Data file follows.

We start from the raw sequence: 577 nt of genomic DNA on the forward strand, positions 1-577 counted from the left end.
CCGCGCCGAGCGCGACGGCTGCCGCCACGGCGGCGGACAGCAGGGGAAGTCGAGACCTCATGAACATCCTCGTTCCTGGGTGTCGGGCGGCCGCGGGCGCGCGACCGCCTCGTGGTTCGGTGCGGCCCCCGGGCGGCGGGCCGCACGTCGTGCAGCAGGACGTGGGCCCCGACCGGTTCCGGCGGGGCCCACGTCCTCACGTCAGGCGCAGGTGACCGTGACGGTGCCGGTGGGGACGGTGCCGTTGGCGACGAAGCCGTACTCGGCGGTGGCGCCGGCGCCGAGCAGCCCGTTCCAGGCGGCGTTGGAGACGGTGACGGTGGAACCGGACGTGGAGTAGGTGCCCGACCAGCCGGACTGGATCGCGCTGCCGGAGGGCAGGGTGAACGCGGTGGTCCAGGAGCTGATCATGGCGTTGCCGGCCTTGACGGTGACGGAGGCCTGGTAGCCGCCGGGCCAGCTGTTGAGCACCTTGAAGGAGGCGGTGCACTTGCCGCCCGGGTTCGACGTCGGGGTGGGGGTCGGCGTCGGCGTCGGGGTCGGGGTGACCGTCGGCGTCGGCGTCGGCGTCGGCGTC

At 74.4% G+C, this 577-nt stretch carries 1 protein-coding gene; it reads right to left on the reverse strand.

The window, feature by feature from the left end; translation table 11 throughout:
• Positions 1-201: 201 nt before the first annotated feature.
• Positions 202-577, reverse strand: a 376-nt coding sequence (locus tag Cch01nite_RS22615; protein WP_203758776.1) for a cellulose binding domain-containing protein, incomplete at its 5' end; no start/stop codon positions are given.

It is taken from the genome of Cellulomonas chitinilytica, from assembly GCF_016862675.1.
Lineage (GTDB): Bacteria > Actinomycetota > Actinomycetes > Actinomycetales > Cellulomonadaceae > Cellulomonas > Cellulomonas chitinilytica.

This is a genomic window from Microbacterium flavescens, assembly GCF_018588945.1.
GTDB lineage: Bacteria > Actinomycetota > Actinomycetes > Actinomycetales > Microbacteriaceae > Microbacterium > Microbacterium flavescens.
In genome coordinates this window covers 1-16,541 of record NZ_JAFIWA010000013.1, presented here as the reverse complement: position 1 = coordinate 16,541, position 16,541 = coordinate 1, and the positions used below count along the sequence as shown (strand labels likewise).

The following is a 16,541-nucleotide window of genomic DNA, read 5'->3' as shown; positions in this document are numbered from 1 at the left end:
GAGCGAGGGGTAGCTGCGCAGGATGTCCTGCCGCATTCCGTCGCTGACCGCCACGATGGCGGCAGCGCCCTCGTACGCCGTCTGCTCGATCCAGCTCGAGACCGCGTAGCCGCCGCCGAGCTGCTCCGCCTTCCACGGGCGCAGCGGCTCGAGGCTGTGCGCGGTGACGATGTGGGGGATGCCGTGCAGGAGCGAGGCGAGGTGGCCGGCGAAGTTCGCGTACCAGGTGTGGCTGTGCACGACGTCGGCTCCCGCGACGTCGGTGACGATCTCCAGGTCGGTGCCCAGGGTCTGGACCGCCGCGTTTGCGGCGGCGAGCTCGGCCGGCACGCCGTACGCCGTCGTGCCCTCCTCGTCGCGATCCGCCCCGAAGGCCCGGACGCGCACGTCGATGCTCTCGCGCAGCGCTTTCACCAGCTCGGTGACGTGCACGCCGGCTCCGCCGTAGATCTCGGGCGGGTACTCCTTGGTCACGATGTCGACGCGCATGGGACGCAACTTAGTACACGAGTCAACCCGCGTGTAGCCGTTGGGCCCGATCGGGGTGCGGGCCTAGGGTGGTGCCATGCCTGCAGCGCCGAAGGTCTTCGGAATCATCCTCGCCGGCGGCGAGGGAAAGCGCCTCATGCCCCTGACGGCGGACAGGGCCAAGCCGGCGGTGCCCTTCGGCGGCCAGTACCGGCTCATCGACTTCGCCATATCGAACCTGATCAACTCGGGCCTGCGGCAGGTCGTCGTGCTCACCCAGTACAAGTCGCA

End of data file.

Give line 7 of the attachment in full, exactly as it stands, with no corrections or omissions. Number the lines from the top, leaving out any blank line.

It is taken from the genome of Cellulomonas chitinilytica, from assembly GCF_016862675.1.